Monday, September 29, 2008
Sunday, September 14, 2008
Saturday, September 6, 2008
Many sources say that coral polyps hide down in little holes. That couldn't be more wrong. Polyps are so soft-bodied it's hard to imagine. Their skeleton is formed underneath them, like people have bones inside them. And coral skeletons are sharp as razors. The lightest human touch pushes coral's flesh into their skeleton, causing much harm.
Polyps grow from one single baby polyp that, once old enough, "buds" little polyps on their edge. Sort of like how one little bit of grass spreads. They are always connected like a rug, and they share food and bodily fluids. This 'rug' of polyps lives covering the hard white part of the coral that you find for sale in some stores, ugh. Skeletons as ornaments?
Here are the same polyps, ten weeks later. They're making babies, clones if you will. And some have their tentacles extended, waiting to catch passing food. The bare skeletons have been overgrown by algae.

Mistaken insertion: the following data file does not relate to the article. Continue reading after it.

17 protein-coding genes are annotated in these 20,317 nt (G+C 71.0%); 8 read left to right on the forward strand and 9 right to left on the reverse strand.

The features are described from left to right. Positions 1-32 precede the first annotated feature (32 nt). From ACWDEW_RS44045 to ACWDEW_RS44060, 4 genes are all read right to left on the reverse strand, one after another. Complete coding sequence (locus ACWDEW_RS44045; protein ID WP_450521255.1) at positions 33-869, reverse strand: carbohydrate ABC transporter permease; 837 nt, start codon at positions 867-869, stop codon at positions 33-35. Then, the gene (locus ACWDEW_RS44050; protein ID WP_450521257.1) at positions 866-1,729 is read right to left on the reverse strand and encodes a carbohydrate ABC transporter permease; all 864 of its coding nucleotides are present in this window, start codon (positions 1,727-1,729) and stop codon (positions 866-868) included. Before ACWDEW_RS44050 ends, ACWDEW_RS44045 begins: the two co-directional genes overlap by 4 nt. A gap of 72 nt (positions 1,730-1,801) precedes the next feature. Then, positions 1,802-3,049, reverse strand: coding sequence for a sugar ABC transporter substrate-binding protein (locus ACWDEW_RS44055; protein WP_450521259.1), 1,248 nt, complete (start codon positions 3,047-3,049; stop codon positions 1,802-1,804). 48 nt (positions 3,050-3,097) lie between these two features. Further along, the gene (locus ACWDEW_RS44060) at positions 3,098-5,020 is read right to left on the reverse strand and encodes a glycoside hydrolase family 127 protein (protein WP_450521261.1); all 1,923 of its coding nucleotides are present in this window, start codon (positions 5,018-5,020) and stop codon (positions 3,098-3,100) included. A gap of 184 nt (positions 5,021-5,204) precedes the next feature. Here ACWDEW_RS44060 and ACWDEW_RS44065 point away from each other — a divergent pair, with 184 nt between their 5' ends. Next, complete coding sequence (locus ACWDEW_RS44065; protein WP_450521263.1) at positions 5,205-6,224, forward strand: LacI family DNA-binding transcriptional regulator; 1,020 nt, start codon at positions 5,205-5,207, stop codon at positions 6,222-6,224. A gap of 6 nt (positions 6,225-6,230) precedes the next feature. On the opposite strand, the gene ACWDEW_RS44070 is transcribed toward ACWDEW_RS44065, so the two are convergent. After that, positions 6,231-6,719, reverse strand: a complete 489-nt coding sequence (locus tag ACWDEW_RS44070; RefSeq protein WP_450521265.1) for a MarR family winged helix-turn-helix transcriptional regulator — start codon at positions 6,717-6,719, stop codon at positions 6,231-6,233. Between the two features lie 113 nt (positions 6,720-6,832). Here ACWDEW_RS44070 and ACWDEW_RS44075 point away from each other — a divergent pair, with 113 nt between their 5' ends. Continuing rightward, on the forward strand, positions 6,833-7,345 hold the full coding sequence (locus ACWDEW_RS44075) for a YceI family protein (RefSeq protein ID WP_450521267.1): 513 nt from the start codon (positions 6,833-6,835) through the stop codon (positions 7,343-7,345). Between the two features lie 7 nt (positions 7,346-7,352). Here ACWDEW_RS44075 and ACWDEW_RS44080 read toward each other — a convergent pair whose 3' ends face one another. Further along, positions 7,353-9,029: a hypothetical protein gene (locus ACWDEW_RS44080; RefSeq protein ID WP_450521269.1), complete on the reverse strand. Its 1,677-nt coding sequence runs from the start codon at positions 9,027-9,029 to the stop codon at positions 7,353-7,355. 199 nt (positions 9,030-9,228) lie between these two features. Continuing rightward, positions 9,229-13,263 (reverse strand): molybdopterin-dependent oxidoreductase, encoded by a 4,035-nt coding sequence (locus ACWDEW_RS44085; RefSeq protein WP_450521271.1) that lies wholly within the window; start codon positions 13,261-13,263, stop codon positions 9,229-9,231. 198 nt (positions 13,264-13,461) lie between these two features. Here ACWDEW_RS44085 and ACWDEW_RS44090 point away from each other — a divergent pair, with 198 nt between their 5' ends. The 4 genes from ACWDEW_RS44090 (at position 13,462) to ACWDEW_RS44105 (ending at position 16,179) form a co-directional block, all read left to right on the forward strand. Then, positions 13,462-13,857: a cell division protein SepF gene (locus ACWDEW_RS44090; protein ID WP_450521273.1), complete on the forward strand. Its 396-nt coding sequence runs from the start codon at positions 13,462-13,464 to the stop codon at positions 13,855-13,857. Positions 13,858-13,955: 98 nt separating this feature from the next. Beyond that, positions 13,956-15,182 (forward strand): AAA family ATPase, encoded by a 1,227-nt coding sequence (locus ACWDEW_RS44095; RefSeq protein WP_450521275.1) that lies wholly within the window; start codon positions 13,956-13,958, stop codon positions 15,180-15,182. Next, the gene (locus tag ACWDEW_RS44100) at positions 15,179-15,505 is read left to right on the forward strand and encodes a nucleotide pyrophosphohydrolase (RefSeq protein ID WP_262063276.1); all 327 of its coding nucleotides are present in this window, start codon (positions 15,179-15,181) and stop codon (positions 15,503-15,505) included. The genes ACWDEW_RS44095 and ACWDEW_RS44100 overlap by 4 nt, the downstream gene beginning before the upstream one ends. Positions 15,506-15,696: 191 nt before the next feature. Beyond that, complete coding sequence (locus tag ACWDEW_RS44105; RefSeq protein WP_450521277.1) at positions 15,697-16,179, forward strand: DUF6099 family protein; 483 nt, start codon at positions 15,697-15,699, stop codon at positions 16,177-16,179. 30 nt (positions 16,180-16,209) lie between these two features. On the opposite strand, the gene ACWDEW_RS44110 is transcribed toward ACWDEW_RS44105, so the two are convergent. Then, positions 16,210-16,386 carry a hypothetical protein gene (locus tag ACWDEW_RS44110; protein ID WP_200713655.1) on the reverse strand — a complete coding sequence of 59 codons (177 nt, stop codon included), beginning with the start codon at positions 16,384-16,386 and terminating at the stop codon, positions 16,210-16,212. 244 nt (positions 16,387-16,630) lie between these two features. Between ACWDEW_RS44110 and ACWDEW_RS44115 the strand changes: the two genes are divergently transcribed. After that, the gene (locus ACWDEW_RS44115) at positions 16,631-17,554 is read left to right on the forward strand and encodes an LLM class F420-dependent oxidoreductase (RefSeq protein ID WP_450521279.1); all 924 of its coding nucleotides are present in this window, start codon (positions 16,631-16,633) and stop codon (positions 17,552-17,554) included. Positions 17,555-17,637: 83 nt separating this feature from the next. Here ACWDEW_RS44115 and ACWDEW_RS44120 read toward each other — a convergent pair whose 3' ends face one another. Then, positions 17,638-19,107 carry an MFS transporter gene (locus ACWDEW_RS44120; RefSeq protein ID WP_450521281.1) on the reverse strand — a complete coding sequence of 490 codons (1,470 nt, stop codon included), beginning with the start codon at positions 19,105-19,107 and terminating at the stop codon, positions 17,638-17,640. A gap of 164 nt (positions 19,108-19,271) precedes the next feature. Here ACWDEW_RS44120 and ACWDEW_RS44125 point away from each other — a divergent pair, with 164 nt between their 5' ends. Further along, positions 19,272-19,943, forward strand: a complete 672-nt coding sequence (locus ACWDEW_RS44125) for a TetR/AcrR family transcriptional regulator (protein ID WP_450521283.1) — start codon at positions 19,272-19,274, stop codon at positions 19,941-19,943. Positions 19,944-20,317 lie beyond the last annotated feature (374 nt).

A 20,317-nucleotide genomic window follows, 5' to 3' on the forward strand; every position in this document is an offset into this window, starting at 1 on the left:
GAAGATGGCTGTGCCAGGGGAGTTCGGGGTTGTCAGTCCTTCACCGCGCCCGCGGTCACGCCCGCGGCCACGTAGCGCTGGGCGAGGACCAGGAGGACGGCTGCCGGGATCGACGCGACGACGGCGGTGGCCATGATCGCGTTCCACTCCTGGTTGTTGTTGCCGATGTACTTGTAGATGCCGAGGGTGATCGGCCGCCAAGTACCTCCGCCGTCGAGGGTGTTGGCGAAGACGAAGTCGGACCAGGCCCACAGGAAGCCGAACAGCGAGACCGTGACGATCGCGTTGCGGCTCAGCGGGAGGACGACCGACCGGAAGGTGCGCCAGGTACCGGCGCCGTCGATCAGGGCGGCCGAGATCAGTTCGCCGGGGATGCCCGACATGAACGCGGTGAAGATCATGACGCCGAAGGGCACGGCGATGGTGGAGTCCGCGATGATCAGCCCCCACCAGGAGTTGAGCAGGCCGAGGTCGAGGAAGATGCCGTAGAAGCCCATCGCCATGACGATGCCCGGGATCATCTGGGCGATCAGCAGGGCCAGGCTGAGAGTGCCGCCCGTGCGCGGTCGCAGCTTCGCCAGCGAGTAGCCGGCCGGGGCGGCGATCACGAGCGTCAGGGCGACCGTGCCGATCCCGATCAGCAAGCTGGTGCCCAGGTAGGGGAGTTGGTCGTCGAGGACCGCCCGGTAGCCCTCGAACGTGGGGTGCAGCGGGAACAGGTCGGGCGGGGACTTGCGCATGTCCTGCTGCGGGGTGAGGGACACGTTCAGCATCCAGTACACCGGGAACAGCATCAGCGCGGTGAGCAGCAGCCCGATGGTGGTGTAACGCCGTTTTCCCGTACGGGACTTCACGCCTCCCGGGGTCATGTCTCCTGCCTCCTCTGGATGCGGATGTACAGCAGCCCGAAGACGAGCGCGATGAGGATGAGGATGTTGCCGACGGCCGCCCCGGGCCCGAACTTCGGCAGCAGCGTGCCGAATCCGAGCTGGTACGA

The polyps are a little pale because the sea was too warm when the photo was taken.
Thanks for stopping by, time to go for a dive and see what I can find...
Friday, September 5, 2008
These fish, Black Durgons, have a striking white line at the base of their dorsal fin. The way they swim, going through the water looking for bits of floating things to eat, they undulate their dorsal and anal (top and bottom) fins to move through the sea. As they slowly swim, they lean over on one side, and then the other. Dancers, they are. They usually stay up in the water column, high over the reef. But I guess on this day, here is where they found their prey, tiny jellyfish? I don't know what they eat.
At night, they sleep down in crevasses and cubbyholes in the reef.
I'll get back to painting soon. Thank you for stopping by.